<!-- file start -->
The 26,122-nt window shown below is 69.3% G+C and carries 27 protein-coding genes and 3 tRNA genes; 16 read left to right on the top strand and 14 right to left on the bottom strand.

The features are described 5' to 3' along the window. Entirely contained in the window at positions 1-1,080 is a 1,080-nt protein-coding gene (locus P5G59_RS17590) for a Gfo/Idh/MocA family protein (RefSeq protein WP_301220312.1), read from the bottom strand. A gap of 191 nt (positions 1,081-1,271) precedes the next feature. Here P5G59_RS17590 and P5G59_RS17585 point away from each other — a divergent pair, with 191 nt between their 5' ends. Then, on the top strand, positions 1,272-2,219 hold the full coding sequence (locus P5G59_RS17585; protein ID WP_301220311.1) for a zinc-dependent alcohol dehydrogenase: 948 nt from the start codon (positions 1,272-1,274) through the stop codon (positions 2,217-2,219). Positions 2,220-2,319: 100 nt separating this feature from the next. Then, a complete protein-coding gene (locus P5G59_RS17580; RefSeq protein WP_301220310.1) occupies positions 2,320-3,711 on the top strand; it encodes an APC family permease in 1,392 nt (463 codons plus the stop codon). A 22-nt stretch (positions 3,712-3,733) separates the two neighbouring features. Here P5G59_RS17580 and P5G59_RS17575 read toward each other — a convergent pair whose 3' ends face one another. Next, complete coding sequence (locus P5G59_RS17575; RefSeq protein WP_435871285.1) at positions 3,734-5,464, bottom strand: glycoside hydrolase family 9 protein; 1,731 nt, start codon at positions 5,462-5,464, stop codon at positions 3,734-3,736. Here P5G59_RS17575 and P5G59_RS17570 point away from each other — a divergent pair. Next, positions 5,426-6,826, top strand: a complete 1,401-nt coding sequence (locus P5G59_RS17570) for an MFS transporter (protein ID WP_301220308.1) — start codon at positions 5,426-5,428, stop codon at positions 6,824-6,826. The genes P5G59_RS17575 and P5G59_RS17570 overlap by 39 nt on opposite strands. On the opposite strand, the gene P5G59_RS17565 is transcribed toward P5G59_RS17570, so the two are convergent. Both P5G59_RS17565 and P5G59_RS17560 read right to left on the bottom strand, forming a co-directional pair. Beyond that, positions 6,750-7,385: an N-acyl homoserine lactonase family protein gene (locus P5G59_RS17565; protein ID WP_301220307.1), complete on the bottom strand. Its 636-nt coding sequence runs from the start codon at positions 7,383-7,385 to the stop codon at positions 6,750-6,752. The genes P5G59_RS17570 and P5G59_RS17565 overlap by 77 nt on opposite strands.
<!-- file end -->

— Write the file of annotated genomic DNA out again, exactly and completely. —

The 26,122-nt window shown below is 69.3% G+C and carries 27 protein-coding genes and 3 tRNA genes; 16 read left to right on the top strand and 14 right to left on the bottom strand.

The features are described 5' to 3' along the window. Entirely contained in the window at positions 1-1,080 is a 1,080-nt protein-coding gene (locus P5G59_RS17590) for a Gfo/Idh/MocA family protein (RefSeq protein WP_301220312.1), read from the bottom strand. A gap of 191 nt (positions 1,081-1,271) precedes the next feature. Here P5G59_RS17590 and P5G59_RS17585 point away from each other — a divergent pair, with 191 nt between their 5' ends. Then, on the top strand, positions 1,272-2,219 hold the full coding sequence (locus P5G59_RS17585; protein ID WP_301220311.1) for a zinc-dependent alcohol dehydrogenase: 948 nt from the start codon (positions 1,272-1,274) through the stop codon (positions 2,217-2,219). Positions 2,220-2,319: 100 nt separating this feature from the next. Then, a complete protein-coding gene (locus P5G59_RS17580; RefSeq protein WP_301220310.1) occupies positions 2,320-3,711 on the top strand; it encodes an APC family permease in 1,392 nt (463 codons plus the stop codon). A 22-nt stretch (positions 3,712-3,733) separates the two neighbouring features. Here P5G59_RS17580 and P5G59_RS17575 read toward each other — a convergent pair whose 3' ends face one another. Next, complete coding sequence (locus P5G59_RS17575; RefSeq protein WP_435871285.1) at positions 3,734-5,464, bottom strand: glycoside hydrolase family 9 protein; 1,731 nt, start codon at positions 5,462-5,464, stop codon at positions 3,734-3,736. Here P5G59_RS17575 and P5G59_RS17570 point away from each other — a divergent pair. Next, positions 5,426-6,826, top strand: a complete 1,401-nt coding sequence (locus P5G59_RS17570) for an MFS transporter (protein ID WP_301220308.1) — start codon at positions 5,426-5,428, stop codon at positions 6,824-6,826. The genes P5G59_RS17575 and P5G59_RS17570 overlap by 39 nt on opposite strands. On the opposite strand, the gene P5G59_RS17565 is transcribed toward P5G59_RS17570, so the two are convergent. Both P5G59_RS17565 and P5G59_RS17560 read right to left on the bottom strand, forming a co-directional pair. Beyond that, positions 6,750-7,385: an N-acyl homoserine lactonase family protein gene (locus P5G59_RS17565; protein ID WP_301220307.1), complete on the bottom strand. Its 636-nt coding sequence runs from the start codon at positions 7,383-7,385 to the stop codon at positions 6,750-6,752. The genes P5G59_RS17570 and P5G59_RS17565 overlap by 77 nt on opposite strands.